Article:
I may be missing your point Patrick - but your comment re persistence of CGI jobs is not correct.

For the most part persisted CGI jobs are basically a web implementation of a conventional 5250 one-user-one-signon-one-job scenario. In pother words if a request comes in from a specific endpoint it will always connect to the same server instance. That way you get to leave files open, keep variable content, etc. just as with a 5250 job. They still exist and I suspect are what all of the Open Access handler folks like Profound and Look use.

CGI jobs, in terms of the programs that run in them, are persistent in their own way - in other words once a program is initiated in one it stays around unless through its own actions or an error it terminates (LR on in RPG, end of run unit in COBOL, RCLACTGRP, etc.). What you _can't_ control without going the persistence route is whether you get connected to the _same_ instance of a program because your request may be allocated to a different thread. That's why CGI programs normally have to have some kind of state store/restore logic.

That said - Don's approach is a commonly used one but you can also have a pre-start job that just runs its own sockets interface - for example. Any non-interactive job can be restarted and will persist as will the state of the programs running within them unless you take actions to have them terminate.


Jon Paris

On Oct 25, 2021, at 5:31 PM, Don Brown via MIDRANGE-L <midrange-l@xxxxxxxxxxxxxxxxxx> wrote:

I am not sure if this will fit your requirement but we like data queue's
in this scenario.

For example we include data from an external microsoft sql server on some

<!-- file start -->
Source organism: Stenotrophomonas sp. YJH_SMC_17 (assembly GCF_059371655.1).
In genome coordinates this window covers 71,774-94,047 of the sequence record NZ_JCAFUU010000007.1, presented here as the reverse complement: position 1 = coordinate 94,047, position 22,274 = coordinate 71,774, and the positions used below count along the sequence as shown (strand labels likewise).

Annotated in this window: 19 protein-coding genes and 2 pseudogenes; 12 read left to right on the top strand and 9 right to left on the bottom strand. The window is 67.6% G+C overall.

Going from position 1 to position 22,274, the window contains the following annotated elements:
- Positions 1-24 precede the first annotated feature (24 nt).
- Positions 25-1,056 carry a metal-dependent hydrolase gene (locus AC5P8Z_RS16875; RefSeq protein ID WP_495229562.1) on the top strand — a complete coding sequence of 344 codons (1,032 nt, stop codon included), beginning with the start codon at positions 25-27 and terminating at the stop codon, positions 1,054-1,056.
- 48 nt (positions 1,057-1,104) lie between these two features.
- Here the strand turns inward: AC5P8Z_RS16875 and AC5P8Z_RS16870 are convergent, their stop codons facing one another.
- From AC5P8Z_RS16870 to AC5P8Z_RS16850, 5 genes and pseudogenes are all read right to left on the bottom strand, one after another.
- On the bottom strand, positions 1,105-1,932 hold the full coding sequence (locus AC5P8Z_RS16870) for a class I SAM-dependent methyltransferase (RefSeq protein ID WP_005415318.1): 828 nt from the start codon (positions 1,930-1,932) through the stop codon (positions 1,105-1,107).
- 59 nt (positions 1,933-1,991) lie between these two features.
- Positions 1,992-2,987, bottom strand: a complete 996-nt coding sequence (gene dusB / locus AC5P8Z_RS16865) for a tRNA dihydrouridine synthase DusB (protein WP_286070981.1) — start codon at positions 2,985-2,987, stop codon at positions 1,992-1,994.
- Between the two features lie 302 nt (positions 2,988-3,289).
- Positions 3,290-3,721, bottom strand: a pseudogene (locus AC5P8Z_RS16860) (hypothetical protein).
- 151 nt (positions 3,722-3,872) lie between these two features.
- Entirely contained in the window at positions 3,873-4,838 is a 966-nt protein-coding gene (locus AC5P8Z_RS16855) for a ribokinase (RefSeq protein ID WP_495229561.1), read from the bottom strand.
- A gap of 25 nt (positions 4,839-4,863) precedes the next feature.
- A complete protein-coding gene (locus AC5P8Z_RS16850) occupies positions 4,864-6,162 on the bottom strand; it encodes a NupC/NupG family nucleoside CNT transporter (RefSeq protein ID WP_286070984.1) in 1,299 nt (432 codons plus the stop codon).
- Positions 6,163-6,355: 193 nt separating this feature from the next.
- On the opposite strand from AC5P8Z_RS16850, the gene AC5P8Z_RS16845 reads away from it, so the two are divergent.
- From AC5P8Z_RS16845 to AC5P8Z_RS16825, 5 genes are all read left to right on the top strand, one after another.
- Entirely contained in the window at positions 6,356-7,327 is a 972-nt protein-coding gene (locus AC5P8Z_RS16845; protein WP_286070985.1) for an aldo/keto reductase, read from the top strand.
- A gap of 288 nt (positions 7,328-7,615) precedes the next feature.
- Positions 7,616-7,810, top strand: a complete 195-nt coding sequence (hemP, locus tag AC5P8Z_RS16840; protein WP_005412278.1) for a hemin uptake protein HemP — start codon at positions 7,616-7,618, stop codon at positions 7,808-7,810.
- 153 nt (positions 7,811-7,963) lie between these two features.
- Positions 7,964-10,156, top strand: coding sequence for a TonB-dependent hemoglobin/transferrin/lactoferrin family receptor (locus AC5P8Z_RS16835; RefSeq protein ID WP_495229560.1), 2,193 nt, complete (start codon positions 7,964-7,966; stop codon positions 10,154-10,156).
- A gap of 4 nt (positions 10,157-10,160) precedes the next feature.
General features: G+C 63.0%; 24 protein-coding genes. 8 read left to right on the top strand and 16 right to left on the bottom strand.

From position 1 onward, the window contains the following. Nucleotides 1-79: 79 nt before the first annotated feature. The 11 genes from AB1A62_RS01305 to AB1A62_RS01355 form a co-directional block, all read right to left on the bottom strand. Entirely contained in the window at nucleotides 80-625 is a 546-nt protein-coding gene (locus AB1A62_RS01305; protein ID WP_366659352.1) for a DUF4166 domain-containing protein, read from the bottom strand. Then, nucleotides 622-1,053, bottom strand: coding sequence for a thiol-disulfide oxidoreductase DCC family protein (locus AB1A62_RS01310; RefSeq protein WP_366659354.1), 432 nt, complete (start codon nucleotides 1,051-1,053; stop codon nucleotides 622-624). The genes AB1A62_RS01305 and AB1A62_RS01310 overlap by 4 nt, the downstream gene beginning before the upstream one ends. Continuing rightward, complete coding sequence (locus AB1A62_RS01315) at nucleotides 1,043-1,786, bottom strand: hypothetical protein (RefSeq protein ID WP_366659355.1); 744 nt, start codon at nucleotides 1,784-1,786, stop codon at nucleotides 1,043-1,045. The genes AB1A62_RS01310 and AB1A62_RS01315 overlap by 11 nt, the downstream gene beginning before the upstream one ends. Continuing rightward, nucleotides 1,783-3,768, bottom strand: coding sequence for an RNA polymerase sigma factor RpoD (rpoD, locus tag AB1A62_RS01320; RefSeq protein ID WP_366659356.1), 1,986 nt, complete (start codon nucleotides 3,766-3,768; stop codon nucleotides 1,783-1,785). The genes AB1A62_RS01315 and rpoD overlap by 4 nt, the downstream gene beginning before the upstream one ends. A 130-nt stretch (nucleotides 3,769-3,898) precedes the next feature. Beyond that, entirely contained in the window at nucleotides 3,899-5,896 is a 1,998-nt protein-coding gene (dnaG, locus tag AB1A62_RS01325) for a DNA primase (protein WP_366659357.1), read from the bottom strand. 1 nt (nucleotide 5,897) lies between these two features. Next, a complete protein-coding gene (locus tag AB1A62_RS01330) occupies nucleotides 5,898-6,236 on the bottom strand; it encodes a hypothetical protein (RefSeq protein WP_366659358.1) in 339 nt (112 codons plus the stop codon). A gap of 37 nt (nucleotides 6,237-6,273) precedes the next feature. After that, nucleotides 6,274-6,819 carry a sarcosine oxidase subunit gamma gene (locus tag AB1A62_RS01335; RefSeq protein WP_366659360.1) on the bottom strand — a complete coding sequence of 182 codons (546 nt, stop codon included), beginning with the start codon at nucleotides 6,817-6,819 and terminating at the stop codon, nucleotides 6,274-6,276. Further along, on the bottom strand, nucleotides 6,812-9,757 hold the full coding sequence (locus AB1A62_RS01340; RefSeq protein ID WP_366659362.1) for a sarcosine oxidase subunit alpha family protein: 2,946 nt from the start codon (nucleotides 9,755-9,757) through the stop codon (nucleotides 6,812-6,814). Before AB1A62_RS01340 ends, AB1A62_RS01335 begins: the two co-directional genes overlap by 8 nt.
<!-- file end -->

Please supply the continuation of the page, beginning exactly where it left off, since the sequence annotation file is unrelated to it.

enquiries.

To achieve this we have a "monitor" program that;
- receives requests on a data queue,
- processes the request and
- puts the results on a different data queue

So all the overhead in startup of the monitor is only once.

And if needed I could start another monitor if higher volume is required.

Cheers

Don







From: "Patrik Schindler" <poc@xxxxxxxxxx>
To: "Midrange Systems Technical Discussion"
<midrange-l@xxxxxxxxxxxxxxxxxx>
Date: 26/10/2021 04:34 AM
Subject: Prestart Jobs for speeding up TCP/IP servers
Sent by: "MIDRANGE-L" <midrange-l-bounces@xxxxxxxxxxxxxxxxxx>



Hello,

when re-reading the Work Management PDF, I was hoping to find information
about prestart jobs in an SBS. Apparently these are *only* for SNA based
(APPC) communications. I've also read elsewhere that the older IBM http
server can run CGI programs in a "persistent mode", where a CGI ends after
serving requests, but isn't deactivated. But that's considerably long ago,
so please take my claim with a grain of salt. ;-)

What do I want to achieve? Currently, my tests show that spawn()'ing a job
from inetd takes stunning 2-3 seconds on my 150. We're talking about a
tiny (64 kBytes on disk) C application opening one database file.

https://en.wikipedia.org/wiki/Inetd

I feel that using some kind of prestart job somehow might lessen the time
until the job is ready to run. It would be perfectly okay if the *first*
start of the application after an IPL or restricted state or some other
disruptive system maintenance task isn't sped up. But subsequent
connections should be handled faster.

I'm also not exactly bound to use inetd. For the time being, it eases
testing and development, because I don't need to take care of the TCP
sockets stuff. But in the long run, I want to have a standalone TCP server
running in its own SBS together with child jobs serving requests.

What's your suggestion to achieve this "persistence"? Is that a real-world
scenario for named activation groups where applications which finished
their work stay active?

My preferred programming language for that application is C. But since
this is a general topic, I post my question here.

Thanks!

:wq! PoC

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